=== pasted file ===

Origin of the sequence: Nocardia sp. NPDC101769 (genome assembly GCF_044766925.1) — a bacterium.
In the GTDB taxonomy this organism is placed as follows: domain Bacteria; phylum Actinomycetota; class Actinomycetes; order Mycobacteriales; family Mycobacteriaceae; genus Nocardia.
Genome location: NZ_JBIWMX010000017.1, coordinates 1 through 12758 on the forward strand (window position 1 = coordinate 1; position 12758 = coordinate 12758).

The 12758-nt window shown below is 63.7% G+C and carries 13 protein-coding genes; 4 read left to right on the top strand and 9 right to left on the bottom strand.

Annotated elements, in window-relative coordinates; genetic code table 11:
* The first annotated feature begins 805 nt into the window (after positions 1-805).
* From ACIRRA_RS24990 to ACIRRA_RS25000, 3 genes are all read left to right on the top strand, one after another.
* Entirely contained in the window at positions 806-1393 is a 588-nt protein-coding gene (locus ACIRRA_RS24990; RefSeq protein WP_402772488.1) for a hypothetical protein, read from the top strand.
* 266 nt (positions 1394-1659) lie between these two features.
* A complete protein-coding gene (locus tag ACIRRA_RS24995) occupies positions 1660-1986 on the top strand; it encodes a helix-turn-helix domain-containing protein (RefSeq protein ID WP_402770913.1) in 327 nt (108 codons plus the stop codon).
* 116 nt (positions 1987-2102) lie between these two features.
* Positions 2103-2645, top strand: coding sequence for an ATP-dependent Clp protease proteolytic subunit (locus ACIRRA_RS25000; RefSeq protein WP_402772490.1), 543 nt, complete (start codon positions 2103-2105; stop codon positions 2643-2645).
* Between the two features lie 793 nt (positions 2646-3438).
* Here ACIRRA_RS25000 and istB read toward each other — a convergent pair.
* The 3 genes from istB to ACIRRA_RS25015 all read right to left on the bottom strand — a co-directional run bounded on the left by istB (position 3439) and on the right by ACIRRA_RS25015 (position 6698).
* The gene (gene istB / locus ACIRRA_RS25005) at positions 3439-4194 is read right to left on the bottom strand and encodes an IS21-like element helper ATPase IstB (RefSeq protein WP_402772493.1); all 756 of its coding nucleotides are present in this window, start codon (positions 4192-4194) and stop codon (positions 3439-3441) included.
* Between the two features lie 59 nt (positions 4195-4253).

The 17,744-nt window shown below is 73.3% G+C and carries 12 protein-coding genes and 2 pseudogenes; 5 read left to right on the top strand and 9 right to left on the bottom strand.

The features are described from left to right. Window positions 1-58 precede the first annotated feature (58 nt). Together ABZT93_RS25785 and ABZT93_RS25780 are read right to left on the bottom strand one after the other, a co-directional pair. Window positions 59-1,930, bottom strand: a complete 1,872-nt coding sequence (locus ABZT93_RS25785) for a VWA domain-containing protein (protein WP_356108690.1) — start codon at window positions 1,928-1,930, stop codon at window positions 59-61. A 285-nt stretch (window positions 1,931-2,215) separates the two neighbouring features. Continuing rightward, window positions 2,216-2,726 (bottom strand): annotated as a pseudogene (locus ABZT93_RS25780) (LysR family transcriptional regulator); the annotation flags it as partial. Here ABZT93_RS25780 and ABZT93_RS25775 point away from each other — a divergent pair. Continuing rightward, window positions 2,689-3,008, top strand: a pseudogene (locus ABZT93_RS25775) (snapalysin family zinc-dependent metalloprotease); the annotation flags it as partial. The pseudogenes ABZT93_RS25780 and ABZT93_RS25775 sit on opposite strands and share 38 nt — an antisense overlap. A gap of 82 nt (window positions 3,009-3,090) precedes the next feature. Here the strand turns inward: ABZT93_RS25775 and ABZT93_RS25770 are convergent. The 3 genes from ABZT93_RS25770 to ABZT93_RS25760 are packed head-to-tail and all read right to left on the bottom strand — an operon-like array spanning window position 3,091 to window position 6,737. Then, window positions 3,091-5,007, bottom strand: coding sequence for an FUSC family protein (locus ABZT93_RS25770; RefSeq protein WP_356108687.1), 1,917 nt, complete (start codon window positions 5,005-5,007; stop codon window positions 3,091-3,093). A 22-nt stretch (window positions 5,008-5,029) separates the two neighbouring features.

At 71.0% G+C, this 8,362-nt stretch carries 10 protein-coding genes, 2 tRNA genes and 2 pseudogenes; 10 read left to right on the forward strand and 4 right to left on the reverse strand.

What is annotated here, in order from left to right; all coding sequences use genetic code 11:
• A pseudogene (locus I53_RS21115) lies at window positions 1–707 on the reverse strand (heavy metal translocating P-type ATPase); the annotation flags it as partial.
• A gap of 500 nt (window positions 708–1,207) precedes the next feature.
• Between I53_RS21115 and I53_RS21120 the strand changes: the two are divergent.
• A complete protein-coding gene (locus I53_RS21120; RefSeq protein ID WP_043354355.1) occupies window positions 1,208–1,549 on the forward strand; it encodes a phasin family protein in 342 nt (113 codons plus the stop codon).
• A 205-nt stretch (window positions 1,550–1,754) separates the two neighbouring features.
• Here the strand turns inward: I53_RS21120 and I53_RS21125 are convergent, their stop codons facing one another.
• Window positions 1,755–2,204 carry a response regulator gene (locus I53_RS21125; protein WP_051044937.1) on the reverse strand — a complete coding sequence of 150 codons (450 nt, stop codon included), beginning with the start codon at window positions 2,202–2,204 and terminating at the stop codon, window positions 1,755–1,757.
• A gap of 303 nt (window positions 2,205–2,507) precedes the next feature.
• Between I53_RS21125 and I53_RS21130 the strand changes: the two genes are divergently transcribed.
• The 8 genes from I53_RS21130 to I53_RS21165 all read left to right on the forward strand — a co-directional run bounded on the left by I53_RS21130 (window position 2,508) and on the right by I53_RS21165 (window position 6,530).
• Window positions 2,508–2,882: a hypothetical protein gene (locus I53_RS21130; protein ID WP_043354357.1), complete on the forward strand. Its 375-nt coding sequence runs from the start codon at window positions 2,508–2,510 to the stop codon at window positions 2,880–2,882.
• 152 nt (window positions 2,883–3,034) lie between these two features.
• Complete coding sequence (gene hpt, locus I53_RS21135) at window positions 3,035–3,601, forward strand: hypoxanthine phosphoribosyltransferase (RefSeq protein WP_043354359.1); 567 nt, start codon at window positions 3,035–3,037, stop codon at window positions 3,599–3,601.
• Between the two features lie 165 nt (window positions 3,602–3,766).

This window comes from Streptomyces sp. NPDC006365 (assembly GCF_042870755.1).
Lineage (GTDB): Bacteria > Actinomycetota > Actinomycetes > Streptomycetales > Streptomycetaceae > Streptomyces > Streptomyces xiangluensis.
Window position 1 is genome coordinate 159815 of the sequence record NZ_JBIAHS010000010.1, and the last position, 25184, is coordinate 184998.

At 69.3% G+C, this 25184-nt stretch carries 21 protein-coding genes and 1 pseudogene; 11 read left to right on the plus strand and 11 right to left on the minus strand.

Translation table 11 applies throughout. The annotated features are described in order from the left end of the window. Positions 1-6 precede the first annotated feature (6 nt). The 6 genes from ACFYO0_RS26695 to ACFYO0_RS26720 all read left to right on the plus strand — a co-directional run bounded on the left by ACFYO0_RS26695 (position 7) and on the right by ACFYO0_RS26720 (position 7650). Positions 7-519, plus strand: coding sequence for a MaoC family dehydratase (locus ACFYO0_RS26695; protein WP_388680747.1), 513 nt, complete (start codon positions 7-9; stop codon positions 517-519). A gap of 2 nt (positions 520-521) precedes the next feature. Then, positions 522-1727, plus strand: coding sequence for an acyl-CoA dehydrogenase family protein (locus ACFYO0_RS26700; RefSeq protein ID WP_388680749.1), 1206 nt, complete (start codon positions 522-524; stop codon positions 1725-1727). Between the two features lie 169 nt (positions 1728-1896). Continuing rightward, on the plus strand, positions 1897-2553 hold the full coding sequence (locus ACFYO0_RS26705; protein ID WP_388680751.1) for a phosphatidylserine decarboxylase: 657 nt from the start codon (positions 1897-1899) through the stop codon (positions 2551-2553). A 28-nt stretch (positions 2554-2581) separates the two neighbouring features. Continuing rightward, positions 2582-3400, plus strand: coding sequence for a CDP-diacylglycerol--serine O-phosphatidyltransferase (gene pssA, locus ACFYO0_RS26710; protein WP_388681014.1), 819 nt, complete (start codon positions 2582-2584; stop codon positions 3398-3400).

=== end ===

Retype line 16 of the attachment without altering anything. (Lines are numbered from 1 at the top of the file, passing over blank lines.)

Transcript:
* The gene (gene istB / locus ACIRRA_RS25005) at positions 3439-4194 is read right to left on the bottom strand and encodes an IS21-like element helper ATPase IstB (RefSeq protein WP_402772493.1); all 756 of its coding nucleotides are present in this window, start codon (positions 4192-4194) and stop codon (positions 3439-3441) included.